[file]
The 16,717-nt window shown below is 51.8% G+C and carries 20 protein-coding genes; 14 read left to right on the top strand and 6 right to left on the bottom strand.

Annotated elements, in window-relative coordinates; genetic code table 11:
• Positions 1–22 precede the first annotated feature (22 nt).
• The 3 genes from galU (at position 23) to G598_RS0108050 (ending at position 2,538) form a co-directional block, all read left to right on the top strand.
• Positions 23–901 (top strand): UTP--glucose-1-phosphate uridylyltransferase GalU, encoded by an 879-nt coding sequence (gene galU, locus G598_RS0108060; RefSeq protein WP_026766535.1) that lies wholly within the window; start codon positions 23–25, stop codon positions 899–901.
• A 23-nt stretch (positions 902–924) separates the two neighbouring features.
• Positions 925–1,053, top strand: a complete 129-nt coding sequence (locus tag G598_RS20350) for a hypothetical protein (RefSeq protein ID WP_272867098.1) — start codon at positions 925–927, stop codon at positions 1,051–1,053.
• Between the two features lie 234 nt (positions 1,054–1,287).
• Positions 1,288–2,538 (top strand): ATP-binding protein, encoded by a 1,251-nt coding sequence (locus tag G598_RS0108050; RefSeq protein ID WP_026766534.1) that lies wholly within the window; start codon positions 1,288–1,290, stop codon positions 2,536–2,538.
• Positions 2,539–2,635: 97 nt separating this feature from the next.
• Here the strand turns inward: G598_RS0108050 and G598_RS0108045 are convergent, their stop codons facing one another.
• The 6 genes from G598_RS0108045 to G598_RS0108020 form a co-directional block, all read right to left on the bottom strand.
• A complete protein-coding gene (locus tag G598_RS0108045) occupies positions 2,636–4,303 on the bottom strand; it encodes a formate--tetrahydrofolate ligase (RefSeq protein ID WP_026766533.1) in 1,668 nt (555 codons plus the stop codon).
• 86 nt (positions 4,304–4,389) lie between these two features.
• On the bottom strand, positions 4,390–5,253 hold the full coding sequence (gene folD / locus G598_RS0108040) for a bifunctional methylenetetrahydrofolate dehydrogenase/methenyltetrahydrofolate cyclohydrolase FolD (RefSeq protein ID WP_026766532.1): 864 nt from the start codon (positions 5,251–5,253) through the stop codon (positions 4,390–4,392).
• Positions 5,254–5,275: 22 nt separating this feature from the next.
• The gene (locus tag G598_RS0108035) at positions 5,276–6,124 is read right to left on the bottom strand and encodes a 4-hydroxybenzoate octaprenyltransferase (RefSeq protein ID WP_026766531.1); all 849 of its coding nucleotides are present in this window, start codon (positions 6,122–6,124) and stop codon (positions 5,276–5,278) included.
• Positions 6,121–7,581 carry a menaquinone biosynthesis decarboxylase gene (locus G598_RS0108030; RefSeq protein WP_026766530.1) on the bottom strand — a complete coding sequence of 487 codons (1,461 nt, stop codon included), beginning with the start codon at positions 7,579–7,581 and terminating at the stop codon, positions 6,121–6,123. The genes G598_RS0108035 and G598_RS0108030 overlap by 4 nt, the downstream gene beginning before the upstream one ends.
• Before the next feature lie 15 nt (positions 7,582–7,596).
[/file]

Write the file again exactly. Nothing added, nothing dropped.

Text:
The 16,717-nt window shown below is 51.8% G+C and carries 20 protein-coding genes; 14 read left to right on the top strand and 6 right to left on the bottom strand.

Annotated elements, in window-relative coordinates; genetic code table 11:
• Positions 1–22 precede the first annotated feature (22 nt).
• The 3 genes from galU (at position 23) to G598_RS0108050 (ending at position 2,538) form a co-directional block, all read left to right on the top strand.
• Positions 23–901 (top strand): UTP--glucose-1-phosphate uridylyltransferase GalU, encoded by an 879-nt coding sequence (gene galU, locus G598_RS0108060; RefSeq protein WP_026766535.1) that lies wholly within the window; start codon positions 23–25, stop codon positions 899–901.
• A 23-nt stretch (positions 902–924) separates the two neighbouring features.
• Positions 925–1,053, top strand: a complete 129-nt coding sequence (locus tag G598_RS20350) for a hypothetical protein (RefSeq protein ID WP_272867098.1) — start codon at positions 925–927, stop codon at positions 1,051–1,053.
• Between the two features lie 234 nt (positions 1,054–1,287).
• Positions 1,288–2,538 (top strand): ATP-binding protein, encoded by a 1,251-nt coding sequence (locus tag G598_RS0108050; RefSeq protein ID WP_026766534.1) that lies wholly within the window; start codon positions 1,288–1,290, stop codon positions 2,536–2,538.
• Positions 2,539–2,635: 97 nt separating this feature from the next.
• Here the strand turns inward: G598_RS0108050 and G598_RS0108045 are convergent, their stop codons facing one another.
• The 6 genes from G598_RS0108045 to G598_RS0108020 form a co-directional block, all read right to left on the bottom strand.
• A complete protein-coding gene (locus tag G598_RS0108045) occupies positions 2,636–4,303 on the bottom strand; it encodes a formate--tetrahydrofolate ligase (RefSeq protein ID WP_026766533.1) in 1,668 nt (555 codons plus the stop codon).
• 86 nt (positions 4,304–4,389) lie between these two features.
• On the bottom strand, positions 4,390–5,253 hold the full coding sequence (gene folD / locus G598_RS0108040) for a bifunctional methylenetetrahydrofolate dehydrogenase/methenyltetrahydrofolate cyclohydrolase FolD (RefSeq protein ID WP_026766532.1): 864 nt from the start codon (positions 5,251–5,253) through the stop codon (positions 4,390–4,392).
• Positions 5,254–5,275: 22 nt separating this feature from the next.
• The gene (locus tag G598_RS0108035) at positions 5,276–6,124 is read right to left on the bottom strand and encodes a 4-hydroxybenzoate octaprenyltransferase (RefSeq protein ID WP_026766531.1); all 849 of its coding nucleotides are present in this window, start codon (positions 6,122–6,124) and stop codon (positions 5,276–5,278) included.
• Positions 6,121–7,581 carry a menaquinone biosynthesis decarboxylase gene (locus G598_RS0108030; RefSeq protein WP_026766530.1) on the bottom strand — a complete coding sequence of 487 codons (1,461 nt, stop codon included), beginning with the start codon at positions 7,579–7,581 and terminating at the stop codon, positions 6,121–6,123. The genes G598_RS0108035 and G598_RS0108030 overlap by 4 nt, the downstream gene beginning before the upstream one ends.
• Before the next feature lie 15 nt (positions 7,582–7,596).